How we cite our quotes:
When his friends spoke of him, they usually said that he was at Geneva "studying." When his enemies spoke of him, they said—but, after all, he had no enemies; he was an extremely amiable fellow, and universally liked. (1.2)
This is one place where our coy friend the narrator comes out to play. What's the deal with these enemies? Do they exist or don't they? Our money's on the "virtuous" Mr. Winterbourne having something to hide.
"But don't they all do these things--the young girls in America?" Winterbourne inquired.
Mrs. Costello stared a moment. "I should like to see my granddaughters do them!" she declared grimly. This seemed to throw some light upon the matter, for Winterbourne remembered to have heard that his pretty cousins in New York were "tremendous flirts." (1.139-40)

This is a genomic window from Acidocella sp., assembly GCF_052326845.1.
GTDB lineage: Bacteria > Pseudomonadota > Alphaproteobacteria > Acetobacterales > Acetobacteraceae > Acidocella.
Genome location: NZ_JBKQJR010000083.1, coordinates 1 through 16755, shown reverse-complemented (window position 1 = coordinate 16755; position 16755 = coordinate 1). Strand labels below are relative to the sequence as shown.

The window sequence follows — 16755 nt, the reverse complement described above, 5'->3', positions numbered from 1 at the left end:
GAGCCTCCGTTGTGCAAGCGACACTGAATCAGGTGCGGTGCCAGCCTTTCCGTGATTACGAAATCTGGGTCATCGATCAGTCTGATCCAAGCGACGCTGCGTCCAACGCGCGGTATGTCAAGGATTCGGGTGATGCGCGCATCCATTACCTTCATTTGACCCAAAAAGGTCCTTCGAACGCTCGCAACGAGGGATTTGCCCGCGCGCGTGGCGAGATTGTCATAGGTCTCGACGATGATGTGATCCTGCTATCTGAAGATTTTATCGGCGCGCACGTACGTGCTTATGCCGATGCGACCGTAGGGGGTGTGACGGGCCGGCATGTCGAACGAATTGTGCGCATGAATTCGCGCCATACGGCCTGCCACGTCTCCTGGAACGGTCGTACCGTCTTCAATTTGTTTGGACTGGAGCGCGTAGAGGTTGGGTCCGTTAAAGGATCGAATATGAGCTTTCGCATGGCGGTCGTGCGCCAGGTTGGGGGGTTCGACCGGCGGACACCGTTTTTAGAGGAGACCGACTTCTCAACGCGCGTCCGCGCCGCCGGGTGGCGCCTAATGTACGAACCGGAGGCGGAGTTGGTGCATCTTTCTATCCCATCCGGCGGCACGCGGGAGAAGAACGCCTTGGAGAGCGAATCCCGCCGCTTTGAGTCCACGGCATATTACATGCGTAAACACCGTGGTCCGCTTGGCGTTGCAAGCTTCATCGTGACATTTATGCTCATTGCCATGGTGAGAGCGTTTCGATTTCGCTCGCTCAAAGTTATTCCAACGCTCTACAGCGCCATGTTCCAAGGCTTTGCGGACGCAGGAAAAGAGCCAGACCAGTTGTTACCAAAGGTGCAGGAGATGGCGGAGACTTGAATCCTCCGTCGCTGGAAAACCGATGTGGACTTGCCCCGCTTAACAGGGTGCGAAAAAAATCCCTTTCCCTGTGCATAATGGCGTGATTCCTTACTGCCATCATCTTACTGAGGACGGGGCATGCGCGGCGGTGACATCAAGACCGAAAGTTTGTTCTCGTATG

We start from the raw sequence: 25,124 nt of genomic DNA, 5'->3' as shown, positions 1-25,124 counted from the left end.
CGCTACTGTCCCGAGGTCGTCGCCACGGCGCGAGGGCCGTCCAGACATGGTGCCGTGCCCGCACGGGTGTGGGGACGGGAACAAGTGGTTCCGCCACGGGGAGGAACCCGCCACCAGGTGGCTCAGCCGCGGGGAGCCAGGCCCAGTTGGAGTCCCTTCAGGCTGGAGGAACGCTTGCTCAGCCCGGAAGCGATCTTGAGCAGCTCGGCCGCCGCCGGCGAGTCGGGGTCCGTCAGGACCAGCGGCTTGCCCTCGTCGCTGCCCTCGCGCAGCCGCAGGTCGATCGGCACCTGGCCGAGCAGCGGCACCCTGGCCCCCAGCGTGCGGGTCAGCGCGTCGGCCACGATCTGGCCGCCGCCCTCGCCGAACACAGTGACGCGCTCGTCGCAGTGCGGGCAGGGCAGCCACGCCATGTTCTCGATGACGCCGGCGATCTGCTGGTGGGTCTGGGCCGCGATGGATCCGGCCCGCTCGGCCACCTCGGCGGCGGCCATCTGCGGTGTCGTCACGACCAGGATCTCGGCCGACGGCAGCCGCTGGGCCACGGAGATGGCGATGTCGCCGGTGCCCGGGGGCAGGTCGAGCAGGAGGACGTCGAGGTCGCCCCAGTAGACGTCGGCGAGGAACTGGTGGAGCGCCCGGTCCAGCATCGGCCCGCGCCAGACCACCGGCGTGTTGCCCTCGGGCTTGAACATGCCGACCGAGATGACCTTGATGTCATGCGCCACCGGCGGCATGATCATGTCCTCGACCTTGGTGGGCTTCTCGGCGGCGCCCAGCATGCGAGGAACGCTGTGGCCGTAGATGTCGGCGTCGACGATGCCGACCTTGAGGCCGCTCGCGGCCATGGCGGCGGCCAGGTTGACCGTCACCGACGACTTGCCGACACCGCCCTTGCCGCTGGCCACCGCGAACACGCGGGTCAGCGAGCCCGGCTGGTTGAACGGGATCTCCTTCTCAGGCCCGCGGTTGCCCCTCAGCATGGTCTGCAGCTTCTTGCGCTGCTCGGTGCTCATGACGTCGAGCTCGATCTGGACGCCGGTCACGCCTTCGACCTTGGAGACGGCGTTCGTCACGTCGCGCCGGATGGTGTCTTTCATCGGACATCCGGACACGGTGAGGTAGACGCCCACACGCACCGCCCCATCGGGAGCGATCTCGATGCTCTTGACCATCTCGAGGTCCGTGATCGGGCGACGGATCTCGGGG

Mrs. Costello can't stand Daisy's flirtatious ways, even though her own granddaughters have reputations to match. Also, we think she's probably sarcastic when she says she'd like to see her granddaughters in flirt mode. Either that, or she's even more perverse than we thought.
If, therefore, Miss Daisy Miller exceeded the liberal margin allowed to these young ladies, it was probable that anything might be expected of her. Winterbourne was impatient to see her again, and he was vexed with himself that, by instinct, he should not appreciate her justly. (1.140)
This time, Winterbourne is like a young Christina Aguilera: his body's saying yes, but his heart is saying no.